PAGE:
There’s a reason why a tornado strikes immediate fear for those in its path. These violent storms can flip cars, uproot trees, and destroy entire properties. Their powerful winds can even lift objects hundreds of feet off the ground and leave complete devastation in their wake.
Here’s what you need to know to keep your home, your vehicle, and your family safe from tornadoes and high winds.
What is a tornado?
A tornado is a spinning, funnel-shaped cloud usually formed as part of a thunderstorm. Tornadoes can be over a mile wide and as much as 50 miles long. Their narrow funnel shape extends from sky to ground with winds that can reach speeds up to 300 mph. (To put that in context, the average car can be moved by a 90-mph wind.)
While certain regions of the country have been dubbed “Tornado Alley,” it’s not true that tornadoes are prone to occur in those places. Tornadoes can occur anywhere and anytime and have been reported in all 50 states.
How do we predict tornadoes?
Tornados, and their paths, are notoriously difficult to predict. Even meteorologists who study the weather don’t know for sure how they form. However, the National Weather Service is able to track conditions that can contribute to tornadoes—and issue tornado watches and warnings as needed.
A tornado watch means to prepare for severe weather. A tornado warning means that a funnel cloud has been reported by spotters or indicated by radar.
What are the warning signs of a tornado?
By the time you see warning signs, that means a tornado is well on its way. You’ll need to act fast. Here are just some signs to look for:
- Large hail without rain
- Dark or greenish sky
- An approaching cloud of debris
- A loud roar like that of a freight train
- How do you prepare for a tornado?
You can take the steps to protect your home, your car, and your family right now.
1. Sign up for severe weather alerts. You can get critical and timely information from local media broadcasts and the emergency alert system on your TV or desktop and mobile devices. In addition, your local utility company, township, city, or state may offer free alerts. Check with your electric or gas company, and with city hall or municipal government.
2. Develop a family disaster plan. Your plan of action will identify where you and your family will shelter in place, and what to do if you get separated. It also will address any special needs of family members and your pets.
3. If there is not a safe space in your home to wait out a tornado, research local public shelters. For example, if you live in a mobile home, tornadoes can easily turn over mobile homes. Plan to go to a public shelter.
4. Gather emergency supplies in case you need to shelter in place. Keep them together in an easily accessible place. Include water, nonperishable food, and medication. Pack a first aid kit.
5. If there is a tornado watch, store items like outdoor furnishings that could become flying debris. Make sure cars are parked well away from trees.
How do you stay safe during a tornado?
If you’re home…
- Go immediately to a safe place such as a basement, storm cellar, center hall, or small interior room in your home. Choose the lowest floor possible and avoid windows. Also, avoid places where heavy items like refrigerators may be directly above you. If a tornado strikes, it could come crashing down.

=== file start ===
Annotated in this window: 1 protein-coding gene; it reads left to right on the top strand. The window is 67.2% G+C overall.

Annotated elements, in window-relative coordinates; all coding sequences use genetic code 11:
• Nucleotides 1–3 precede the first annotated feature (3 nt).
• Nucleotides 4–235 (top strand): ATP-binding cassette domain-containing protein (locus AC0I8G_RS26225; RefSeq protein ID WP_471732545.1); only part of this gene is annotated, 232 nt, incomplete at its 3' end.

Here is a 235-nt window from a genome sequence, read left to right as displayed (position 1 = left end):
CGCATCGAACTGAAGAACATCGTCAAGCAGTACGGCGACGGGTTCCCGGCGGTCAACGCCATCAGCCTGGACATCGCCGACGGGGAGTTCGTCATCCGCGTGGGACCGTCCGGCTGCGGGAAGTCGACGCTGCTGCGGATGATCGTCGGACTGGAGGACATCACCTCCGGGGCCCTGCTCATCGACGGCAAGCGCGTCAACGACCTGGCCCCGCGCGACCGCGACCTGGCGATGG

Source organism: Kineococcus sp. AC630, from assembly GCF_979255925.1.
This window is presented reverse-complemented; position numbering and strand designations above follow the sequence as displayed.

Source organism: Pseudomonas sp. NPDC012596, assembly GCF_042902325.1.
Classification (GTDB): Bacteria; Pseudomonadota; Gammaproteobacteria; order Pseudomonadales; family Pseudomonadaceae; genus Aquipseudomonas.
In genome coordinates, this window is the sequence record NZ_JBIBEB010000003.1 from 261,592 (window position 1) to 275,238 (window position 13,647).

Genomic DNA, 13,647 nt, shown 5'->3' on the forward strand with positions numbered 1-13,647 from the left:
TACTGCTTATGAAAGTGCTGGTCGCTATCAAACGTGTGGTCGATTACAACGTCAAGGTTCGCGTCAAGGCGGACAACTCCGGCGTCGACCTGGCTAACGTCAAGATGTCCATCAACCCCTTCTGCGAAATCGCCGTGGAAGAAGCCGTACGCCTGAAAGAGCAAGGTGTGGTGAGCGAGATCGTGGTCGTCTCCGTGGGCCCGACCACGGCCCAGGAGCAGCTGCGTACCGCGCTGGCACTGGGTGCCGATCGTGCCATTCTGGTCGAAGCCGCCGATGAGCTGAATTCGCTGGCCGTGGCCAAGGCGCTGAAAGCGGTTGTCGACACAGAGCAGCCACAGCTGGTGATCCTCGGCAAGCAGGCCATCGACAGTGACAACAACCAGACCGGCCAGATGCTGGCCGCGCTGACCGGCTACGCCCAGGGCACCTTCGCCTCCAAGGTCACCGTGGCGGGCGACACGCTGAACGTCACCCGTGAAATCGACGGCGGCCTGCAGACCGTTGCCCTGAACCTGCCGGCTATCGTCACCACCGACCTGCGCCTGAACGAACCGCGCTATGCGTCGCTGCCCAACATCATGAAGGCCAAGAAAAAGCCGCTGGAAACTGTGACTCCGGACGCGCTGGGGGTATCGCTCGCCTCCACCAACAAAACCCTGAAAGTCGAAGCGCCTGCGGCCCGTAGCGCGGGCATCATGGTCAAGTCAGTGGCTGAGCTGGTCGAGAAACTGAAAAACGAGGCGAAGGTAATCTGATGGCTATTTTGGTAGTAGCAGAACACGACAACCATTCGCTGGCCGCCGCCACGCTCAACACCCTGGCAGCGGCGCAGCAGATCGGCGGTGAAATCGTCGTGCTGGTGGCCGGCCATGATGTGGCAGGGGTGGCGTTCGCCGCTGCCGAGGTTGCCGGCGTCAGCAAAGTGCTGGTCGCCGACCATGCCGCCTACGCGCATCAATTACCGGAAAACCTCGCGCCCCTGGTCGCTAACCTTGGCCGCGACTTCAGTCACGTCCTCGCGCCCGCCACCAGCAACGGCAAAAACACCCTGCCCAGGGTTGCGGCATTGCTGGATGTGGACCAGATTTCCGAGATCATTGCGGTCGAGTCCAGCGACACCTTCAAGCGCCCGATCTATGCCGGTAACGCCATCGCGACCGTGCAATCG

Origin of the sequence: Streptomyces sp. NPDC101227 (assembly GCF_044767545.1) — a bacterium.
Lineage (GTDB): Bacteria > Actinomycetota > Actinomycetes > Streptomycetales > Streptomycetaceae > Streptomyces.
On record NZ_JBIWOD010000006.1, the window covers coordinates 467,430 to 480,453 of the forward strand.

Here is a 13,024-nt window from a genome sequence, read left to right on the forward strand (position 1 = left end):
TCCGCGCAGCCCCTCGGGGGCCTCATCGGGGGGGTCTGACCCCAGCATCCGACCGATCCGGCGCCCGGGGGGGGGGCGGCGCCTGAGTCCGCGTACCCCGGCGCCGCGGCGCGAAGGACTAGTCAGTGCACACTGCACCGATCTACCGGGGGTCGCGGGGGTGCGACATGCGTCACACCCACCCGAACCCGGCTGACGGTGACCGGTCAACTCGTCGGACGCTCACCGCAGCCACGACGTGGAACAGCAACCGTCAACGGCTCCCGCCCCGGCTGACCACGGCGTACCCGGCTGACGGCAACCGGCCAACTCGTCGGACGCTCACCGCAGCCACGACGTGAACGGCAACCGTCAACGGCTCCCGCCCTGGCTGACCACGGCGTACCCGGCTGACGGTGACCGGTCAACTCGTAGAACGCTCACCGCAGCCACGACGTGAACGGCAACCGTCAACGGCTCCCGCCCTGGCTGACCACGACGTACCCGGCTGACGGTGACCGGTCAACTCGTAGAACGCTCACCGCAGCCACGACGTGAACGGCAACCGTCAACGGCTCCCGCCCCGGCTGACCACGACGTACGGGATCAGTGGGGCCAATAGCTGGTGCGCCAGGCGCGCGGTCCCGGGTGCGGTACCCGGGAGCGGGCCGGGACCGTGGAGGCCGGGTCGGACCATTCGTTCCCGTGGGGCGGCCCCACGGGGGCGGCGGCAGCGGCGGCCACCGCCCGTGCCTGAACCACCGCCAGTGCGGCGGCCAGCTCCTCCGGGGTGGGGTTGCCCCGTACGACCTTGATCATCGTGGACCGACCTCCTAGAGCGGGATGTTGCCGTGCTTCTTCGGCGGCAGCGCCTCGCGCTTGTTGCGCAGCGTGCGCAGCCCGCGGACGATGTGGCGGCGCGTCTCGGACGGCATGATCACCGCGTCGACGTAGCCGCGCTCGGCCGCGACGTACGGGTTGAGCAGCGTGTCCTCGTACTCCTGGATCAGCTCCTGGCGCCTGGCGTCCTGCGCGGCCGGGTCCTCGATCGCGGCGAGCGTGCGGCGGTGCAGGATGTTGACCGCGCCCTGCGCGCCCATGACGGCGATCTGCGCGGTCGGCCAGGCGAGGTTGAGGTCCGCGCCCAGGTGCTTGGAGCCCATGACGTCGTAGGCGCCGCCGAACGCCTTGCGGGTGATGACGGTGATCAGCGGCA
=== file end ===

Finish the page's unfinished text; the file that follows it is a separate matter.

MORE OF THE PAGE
- For added protection, get under a table. Cover yourself with thick padding such as blankets or even a mattress. This will help in case the ceiling falls in.
- If the power goes out, use flashlights rather than candles if you need a light. An open flame can create a fire hazard if gas lines are damaged by severe weather.
- Have a weather radio or your phone tuned into local weather. Tornadoes can be accompanied by flooding. Know when the tornado is gone and it is safe to emerge.
If you’re driving…
- Do not try to outrun a tornado in a car. Pull over.
- Tune into your local weather radio station, or if you are traveling, call the weather emergency number listed on the signs along the highway.
- Park in a low, flat location. Avoid bridges or overpasses.
- If you can, leave your car and get to safety inside a sturdy building.
- If you cannot find adequate shelter, then stay in your car with your seat belt buckled. Put your head down below the windows. Cover your body with a coat or blanket and your head with your arms.
What do you do after a tornado?
Once it is safe to venture out, it’s time to inspect the damage. Wait until daylight and make sure to look around safely. Stay clear of fallen power lines. Stay out of damaged buildings. Make a plan to clear away debris and downed trees from your yard.
If your home, car, or property suffered damage from the tornado, you will want to take the following steps:
- Secure your property from further damage.
- Take photos to document what has happened.
- Alert your insurance company, determine if you are covered for the damage, and file a claim.
You have home and car insurance for a reason. Put it to work if you need it. Make sure you and your family are fully protected in the event of a tornado, and any damage that follows, such as flooding. Call a California Casualty agent today at 1.866.704.8614 or visit our website www.calcas.com.
This article is furnished by California Casualty, providing auto and home insurance to educators, law enforcement officers, firefighters, and nurses. Get a quote at 1.866.704.8614 or www.calcas.com.
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